DETAIL: Fred FISHER 'Tilt' 2005, MDF synthetic polymer paint
James ANGUS | Manta ray

ANGUS, James
Australia 1970
Manta ray 2003
fibregalss, polyurethame
55.0 (h) x 310.0 (w) x 280.0 (d) cm
Courtesy of Roslyn Oxley9 Gallery, Sydney and Gavin Brown's Enterprise, New York
VIEW: Artist's Statement |

I wanted to capture an aspect of natural history in a state of suspended animation. I was hoping it might be beautiful, but also sad, as if the software I’d used had inadvertently caused its demise. It would be simultaneously alive and deathly. Of course, sculpture has always contended with this problem. As much as I wanted to reiterate the very objecthood and kinaesthesia that sculpture tends to engage in one way or another, I also wanted to cast a shadow of doubt across the current tide of digital effects and media.

I decided that a manta ray would be suitably complicated – they seem to drift between post-millennial spookiness and weird evolution, a natural phenomenon that is already coloured by the way we understand modern design. They are obscure but familiar, gentle by nature but large enough to be intimidating. They are often referred to as devil rays.

I started working with an industrial designer to produce the sculpture. I wanted geometry to do most of the work for us – in other words, to build a manta ray in the same way that one might use compound curves to design the body of a sports car, to describe the surface in a way that was almost too perfect.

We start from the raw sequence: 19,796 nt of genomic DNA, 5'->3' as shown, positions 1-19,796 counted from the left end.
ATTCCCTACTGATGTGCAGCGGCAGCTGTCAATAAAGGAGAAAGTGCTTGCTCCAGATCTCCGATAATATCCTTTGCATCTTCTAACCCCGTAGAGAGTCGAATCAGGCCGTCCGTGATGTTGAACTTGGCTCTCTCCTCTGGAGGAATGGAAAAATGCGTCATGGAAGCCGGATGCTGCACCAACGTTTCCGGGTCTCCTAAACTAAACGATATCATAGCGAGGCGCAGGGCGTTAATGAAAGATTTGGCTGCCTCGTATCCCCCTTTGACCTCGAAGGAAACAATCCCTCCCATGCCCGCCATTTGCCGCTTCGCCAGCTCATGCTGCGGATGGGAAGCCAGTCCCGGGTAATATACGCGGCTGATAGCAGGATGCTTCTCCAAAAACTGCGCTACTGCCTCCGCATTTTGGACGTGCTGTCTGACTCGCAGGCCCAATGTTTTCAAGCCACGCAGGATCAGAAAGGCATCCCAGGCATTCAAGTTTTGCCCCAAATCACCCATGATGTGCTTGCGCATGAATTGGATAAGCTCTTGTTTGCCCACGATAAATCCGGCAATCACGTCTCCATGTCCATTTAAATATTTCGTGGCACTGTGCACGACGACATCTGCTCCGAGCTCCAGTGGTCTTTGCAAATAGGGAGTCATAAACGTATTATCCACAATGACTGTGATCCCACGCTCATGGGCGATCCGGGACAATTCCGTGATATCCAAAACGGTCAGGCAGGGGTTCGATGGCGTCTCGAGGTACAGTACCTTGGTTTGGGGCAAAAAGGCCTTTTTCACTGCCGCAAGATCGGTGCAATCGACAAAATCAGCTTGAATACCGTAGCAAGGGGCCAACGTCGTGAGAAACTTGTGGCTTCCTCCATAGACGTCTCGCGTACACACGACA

It was important that we followed a biologically accurate template. We selected a moment from some underwater footage that captured the graceful, downward thrust of the creature’s fins. Working from magazine articles, and drawings and maquettes I had made, we then created a virtual description of the fish, tracing the various lines of its body to create a surface that was symmetrical and seamless. This information was passed on to a computer-controlled milling machine that literally carved the manta ray from solid blocks of foam, actualising a form in real-space that corresponds exactly to the shape described by the software we were using.

It is a digitally produced sculpture, caught attempting to swim back into an analogue universe. I like to think of it as a distant relative of the sweeping roof above Le Corbusier's chapel at Ronchamp. A number of my friends commented that it looks like an evolved surfboard. Either way, we mostly agree that it appears to be acutely modern, but suspiciously odd.

Photography: Adam Reich
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